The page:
The expression of retinoic acid-related orphan receptors (RORs) activates the production of IL-23 by APCs (antigen-presenting cells) and myeloid dendritic cells, which will act on the entire Th17 and Th22 axis and can transform into effector response cells resident in the affected plaque, even when there is clinical resolution.25

Guselkumab (Tremfya®)

It is a human IgG1λ monoclonal antibody, which acts by inhibiting the secreted IL-23 and preventing the binding of circulating IL-23 to its receptors, present on the cell surface, through the specific blocking of the p19 subunit, leading to a decrease in serum, skin, and joint levels of IL-17-A.26

This molecule arrived on the Brazilian market in 2018 with the indication for use in plaque psoriasis, gaining, in 2019, the indication for use in psoriatic arthritis as well. With a good safety profile, the most common side effects are those already known for other biologicals, with no reported cases of severe cardiovascular events, malignancies, or generalized infections.27

There are several pivotal and head-to-head studies on this drug, particularly the VOYAGE 1 and 2, which show the comparison with adalimumab and placebo, respectively. A PASI 90 is seen at week 16 in 73% of patients and a PASI 100 in 37.4%, and this average increases when assessed at week 48.28

When compared to ustekinumab, the NAVIGATE trial showed an advantage in switching patients who did not respond to ustekinumab, ultimately responding when switched to guselkumab. In the ECLIPSE study, it was shown to be superior to secukinumab, demonstrating PASI 90 in 84.5% of the patients treated with guselkumab and PASI 100 in 58.2%, both at week 48.26–29

Risankizumab (Skyrizi®)

Approved by ANVISA in 2019. Brazil approved it simultaneously with other developed countries, such as Japan. It is a humanized monoclonal antibody that binds to the p19 subunit of IL-23.30

The drug has side effects such as local reactions and URIs, showing a good safety profile in the pivotal studies. These studies compared the drug with placebo and ustekinumab (UltiMMa 1 and 2), both demonstrating PASI 90 in 75% of subjects at the end of week 16, whereas 51% showed a PASI 100 response. (GORDON 2018, AL-JANABI 2019). The phase 3 IMMvent study demonstrated the superiority of risankizumab in relation to adalimumab, with 72% achieving PASI 90 versus 47% in patients in the adalimumab arm at the end of week 16.31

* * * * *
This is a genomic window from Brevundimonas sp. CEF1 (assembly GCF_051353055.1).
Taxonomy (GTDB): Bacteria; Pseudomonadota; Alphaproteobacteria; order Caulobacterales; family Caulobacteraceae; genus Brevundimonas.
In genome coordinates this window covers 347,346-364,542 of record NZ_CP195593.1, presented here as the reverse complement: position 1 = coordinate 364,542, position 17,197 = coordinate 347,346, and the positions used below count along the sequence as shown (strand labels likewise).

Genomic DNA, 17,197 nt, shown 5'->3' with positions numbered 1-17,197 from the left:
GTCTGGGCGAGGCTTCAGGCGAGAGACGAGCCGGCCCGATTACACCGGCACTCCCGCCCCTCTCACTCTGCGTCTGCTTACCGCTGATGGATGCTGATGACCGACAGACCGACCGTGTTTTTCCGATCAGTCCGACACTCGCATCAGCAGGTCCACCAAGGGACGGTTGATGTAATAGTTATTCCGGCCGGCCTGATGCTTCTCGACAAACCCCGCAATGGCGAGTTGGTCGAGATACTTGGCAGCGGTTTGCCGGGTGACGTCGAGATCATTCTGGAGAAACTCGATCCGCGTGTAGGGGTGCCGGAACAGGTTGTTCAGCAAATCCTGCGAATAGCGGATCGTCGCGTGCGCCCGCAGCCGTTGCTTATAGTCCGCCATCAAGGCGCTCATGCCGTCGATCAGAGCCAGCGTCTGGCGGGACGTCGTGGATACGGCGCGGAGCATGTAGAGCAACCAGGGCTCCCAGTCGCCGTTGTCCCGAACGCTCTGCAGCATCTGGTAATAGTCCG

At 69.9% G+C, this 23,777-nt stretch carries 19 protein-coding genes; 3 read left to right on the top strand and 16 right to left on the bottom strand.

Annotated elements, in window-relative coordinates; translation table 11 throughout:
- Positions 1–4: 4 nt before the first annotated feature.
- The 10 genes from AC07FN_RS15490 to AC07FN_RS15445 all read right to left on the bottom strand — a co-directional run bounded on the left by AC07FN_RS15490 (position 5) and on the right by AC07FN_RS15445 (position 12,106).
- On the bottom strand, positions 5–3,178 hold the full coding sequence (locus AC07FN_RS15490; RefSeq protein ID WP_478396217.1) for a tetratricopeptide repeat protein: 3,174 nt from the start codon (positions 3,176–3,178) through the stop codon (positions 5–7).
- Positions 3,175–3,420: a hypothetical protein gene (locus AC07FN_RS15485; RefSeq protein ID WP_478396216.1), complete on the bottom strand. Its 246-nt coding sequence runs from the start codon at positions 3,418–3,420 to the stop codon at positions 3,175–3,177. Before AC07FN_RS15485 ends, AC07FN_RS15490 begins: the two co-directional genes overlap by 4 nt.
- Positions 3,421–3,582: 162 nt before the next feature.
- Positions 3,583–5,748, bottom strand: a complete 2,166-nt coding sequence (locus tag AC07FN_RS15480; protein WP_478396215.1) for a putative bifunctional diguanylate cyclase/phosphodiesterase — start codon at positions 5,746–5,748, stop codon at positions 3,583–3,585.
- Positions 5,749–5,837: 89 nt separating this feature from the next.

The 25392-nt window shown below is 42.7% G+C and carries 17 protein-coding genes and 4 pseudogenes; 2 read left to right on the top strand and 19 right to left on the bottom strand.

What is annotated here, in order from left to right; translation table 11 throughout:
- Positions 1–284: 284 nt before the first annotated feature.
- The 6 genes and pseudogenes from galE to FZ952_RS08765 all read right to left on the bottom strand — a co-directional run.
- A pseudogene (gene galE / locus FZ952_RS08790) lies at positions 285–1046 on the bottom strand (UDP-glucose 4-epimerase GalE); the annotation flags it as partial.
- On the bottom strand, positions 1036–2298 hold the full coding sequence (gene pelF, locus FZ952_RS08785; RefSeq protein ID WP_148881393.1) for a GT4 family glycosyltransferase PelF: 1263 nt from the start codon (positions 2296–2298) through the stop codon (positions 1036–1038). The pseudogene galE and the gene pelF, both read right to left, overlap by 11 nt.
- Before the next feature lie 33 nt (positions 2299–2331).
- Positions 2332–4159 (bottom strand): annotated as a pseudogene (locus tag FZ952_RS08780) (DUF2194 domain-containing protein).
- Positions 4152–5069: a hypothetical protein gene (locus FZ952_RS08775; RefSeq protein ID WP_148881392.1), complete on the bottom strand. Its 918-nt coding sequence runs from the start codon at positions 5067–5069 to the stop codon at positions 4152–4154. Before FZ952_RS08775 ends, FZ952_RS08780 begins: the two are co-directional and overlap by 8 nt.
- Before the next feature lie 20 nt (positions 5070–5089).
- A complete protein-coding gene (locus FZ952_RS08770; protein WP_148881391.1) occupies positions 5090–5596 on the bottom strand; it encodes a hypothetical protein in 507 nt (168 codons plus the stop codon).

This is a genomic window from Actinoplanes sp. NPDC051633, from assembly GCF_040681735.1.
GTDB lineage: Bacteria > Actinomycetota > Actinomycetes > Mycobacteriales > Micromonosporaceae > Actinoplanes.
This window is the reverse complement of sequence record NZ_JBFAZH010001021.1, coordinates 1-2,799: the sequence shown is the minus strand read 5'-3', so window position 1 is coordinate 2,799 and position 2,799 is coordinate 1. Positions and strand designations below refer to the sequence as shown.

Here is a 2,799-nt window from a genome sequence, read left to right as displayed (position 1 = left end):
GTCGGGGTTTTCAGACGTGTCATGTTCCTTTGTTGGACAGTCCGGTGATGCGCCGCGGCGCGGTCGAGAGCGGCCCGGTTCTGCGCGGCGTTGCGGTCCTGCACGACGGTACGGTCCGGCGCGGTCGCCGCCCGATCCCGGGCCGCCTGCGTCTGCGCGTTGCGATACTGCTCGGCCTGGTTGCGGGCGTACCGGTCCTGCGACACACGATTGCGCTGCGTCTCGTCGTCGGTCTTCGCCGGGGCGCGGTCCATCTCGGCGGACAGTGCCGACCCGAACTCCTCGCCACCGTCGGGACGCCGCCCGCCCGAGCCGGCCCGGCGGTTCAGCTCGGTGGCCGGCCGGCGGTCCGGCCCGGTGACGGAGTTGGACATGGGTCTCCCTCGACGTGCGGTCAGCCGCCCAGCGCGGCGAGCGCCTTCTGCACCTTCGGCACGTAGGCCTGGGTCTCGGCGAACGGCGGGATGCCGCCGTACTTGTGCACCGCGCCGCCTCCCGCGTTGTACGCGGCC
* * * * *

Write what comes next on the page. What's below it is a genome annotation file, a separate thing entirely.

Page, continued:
Interleukins 4, 13 (IL-4, IL13) inhibitor

Interleukins 4 (IL-4) and 13 (IL-3) are, together with IL-5, the main effectors of the Th2 immune response. They are produced by cells of innate and adaptive immunity, have antiparasitic action, and are involved in several processes that can culminate in allergic diseases, such as a) Recruitment and activation of Th2 cells, eosinophils, and mast cells; b) B lymphocyte class switch for IgE production; c) Mechanisms involved in pruritus (such as IL-31 production and sensory neuron signaling); in addition to d) Tissue remodeling, fibrosis, and induction of defects in the cutaneous and mucosal barrier. Among the diseases triggered by activation of Th2 immunity are atopic dermatitis (AD), allergic asthma, nasal polyposis, and eosinophilic esophagitis.32,33

A part of the common functions of IL-4 and IL-13 is due to the presence of the IL-4 receptor alpha subunit (IL4Rα), which is shared by the type 2 receptor complex (of IL-4 and IL-13), present in epithelial cells, smooth muscle cells, fibroblasts, monocytes, and activated B cells.33

Dupilumab (Dupixent®) is a fully human IgG4 monoclonal antibody that inhibits IL-4 and IL-13 signaling by binding to the IL4Rα subunit of type 1 and type 2 receptors (common to both cytokines) (Table 2).

Table 2.

Other biological medications.